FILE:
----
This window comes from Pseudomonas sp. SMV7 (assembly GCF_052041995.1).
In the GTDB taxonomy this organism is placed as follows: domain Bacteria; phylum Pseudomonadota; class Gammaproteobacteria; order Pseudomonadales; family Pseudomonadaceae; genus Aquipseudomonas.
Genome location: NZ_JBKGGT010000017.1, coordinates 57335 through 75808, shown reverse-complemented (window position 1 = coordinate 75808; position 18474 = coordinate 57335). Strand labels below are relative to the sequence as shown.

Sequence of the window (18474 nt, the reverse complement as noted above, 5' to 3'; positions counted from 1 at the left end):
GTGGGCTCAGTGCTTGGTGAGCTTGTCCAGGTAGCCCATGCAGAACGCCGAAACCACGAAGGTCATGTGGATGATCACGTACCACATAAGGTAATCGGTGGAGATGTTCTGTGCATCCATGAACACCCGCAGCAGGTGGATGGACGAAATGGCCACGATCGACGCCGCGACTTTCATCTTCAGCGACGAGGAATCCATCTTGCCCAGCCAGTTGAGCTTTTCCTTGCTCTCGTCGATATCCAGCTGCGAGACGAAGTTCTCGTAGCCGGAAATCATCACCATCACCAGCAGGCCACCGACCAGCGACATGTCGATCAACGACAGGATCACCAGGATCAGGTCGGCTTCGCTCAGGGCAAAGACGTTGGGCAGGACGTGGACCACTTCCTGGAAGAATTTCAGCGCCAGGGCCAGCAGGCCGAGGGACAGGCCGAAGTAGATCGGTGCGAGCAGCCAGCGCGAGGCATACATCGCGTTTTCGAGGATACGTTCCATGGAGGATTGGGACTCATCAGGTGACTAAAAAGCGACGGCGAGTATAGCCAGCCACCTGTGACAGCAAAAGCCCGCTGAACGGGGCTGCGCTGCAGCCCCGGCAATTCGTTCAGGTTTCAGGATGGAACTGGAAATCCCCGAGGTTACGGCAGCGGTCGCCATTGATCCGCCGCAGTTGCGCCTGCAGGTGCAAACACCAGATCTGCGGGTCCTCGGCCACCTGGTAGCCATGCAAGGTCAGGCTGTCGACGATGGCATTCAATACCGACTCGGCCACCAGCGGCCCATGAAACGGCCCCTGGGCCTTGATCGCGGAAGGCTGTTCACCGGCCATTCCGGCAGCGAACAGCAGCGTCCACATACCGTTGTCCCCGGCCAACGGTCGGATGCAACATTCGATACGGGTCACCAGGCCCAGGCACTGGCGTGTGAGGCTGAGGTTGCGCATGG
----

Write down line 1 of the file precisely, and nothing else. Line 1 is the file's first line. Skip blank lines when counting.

This window comes from Pseudomonas sp. SMV7 (assembly GCF_052041995.1).